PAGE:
Like two awkward colleagues stuck in an elevator, John Oliver wanted to talk about the weather. So he devoted Sunday night‘s episode of Last Week Tonight to the National Weather Service. Predicting the weather accurately is a multi-billion dollar industry that can save businesses and lives, which creates a lot of pressure on weathermen. “That is why they snap sometimes,” says Oliver, showing a montage of a weatherman losing it on air.
Whether you get your weather report from the local news or from an app, as Oliver notes, if you live in the U.S. your forecast would not exist without the National Weather Service, which generates a massive amount of data and gives it away, free of charge, to anyone who wants, including private companies. “National Weather Service data is to a weather forecast, what fresh wolverine meat is to Hormel Chili,” Oliver says. “You can’t make one without the other. It’s the dominant ingredient.”
To create all that data, the U.S. works with partners around the globe, which has worked well for the U.S., for instance when European forecast models showed Hurricane Sandy making a direct hit on New York, while U.S. models showed the storm heading out to sea. As Oliver points out, countless lives were saved due to the additional information.
According to Oliver, private weather companies like Accuweather and Weather Channel can take the National Weather Service data, augment it, and make tailored predictions for specific clients. The relationship between the public and private companies has been mutually beneficial, but Oliver says there are tensions, too. For instance, when the National Weather Service names tropical storms it’s to indicate to the public that they are strengthening and must be taken seriously. But Accuweather decided to name winter storms, even though they may not merit the serious attention that hurricanes do.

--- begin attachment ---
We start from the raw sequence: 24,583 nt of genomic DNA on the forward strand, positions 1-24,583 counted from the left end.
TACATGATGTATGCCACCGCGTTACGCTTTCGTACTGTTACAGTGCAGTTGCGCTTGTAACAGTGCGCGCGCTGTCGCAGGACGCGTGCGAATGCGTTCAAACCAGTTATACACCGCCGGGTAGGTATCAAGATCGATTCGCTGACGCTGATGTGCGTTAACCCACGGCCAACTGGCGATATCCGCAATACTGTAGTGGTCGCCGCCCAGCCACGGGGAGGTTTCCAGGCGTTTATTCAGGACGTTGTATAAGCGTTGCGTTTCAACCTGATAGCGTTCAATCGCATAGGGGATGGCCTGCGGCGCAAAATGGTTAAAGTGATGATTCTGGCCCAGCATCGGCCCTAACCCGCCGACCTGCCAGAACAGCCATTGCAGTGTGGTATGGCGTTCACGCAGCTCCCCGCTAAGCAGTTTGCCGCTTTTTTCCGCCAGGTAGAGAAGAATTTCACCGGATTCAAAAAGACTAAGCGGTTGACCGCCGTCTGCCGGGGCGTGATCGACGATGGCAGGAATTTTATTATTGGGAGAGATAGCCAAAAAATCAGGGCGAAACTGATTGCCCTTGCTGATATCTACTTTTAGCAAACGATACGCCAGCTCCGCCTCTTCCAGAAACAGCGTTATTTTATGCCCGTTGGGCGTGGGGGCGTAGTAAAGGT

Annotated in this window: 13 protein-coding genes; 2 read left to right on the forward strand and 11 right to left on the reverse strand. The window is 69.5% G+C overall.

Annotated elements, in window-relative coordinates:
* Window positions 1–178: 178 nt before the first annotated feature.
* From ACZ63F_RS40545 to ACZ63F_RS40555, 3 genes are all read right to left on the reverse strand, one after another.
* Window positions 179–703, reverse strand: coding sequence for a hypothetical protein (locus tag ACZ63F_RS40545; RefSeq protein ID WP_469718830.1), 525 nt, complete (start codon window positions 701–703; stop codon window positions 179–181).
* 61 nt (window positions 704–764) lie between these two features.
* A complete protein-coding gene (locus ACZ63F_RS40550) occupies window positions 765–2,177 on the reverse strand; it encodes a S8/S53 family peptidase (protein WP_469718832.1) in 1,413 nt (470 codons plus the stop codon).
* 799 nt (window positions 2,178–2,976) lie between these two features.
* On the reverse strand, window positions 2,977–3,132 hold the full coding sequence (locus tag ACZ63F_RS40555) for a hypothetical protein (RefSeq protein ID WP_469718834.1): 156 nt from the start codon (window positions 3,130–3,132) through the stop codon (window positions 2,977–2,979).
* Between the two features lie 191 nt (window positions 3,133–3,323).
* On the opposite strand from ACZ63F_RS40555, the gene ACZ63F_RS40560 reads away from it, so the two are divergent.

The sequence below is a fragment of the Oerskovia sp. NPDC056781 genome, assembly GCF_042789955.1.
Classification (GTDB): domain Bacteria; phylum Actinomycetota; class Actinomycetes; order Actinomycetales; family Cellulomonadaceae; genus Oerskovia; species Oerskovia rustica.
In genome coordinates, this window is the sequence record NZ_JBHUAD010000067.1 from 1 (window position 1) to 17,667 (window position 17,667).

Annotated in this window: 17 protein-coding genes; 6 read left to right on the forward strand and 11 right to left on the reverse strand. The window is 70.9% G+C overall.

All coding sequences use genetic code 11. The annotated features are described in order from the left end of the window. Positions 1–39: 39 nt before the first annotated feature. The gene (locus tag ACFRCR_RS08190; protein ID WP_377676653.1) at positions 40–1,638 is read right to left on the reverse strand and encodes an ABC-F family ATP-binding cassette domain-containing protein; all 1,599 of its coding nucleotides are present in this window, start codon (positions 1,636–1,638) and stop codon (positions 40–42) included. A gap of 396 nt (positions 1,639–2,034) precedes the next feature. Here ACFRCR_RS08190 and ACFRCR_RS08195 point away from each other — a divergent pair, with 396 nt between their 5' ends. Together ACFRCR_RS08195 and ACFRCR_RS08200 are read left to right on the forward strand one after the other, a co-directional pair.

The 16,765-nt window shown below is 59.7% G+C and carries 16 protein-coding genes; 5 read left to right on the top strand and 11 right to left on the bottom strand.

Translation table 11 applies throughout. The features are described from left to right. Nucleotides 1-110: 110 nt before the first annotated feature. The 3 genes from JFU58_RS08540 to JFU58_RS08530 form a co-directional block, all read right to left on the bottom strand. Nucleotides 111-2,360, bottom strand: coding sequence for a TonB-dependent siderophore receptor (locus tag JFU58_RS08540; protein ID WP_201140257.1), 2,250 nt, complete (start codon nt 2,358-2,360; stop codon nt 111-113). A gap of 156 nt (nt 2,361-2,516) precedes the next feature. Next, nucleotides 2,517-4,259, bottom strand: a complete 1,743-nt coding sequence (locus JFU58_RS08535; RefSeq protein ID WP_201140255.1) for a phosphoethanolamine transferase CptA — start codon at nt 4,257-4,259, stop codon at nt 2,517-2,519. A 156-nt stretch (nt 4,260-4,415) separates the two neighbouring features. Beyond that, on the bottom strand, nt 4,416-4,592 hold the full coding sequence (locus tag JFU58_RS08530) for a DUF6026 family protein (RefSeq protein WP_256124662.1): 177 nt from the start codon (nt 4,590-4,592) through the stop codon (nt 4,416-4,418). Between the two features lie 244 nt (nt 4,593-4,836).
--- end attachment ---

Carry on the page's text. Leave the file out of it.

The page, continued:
The biggest issue, though, according to Oliver, is that the private companies want the National Weather Service to do slightly less so that their own services are more valuable. For instance, they even reportedly worked to get a bill passed that would have prevented the National Weather Service from providing daily forecasts or putting content on its website. Luckily the bill failed, Oliver says because, “What you do not want is a pay-walled system of weather where only paying customers can find out if they are about to drive into a tornado.”
Now, that nightmare scenario may be one step closer to reality and the National Weather Service may be under siege. That is because Donald Trump nominated Barry Myers, the CEO of Accuweather, a director competitor or the National Weather Service, to be the undersecretary of the National Weather Service. As TIME previously reported, “Myers argued for new limits on what weather information the National Weather Service could release, leaving companies like his own with more control over the forecast, and greater profits. His appointment awaits a vote in the Senate.”
As Oliver asks, “Why? Why not nominate any other guy?”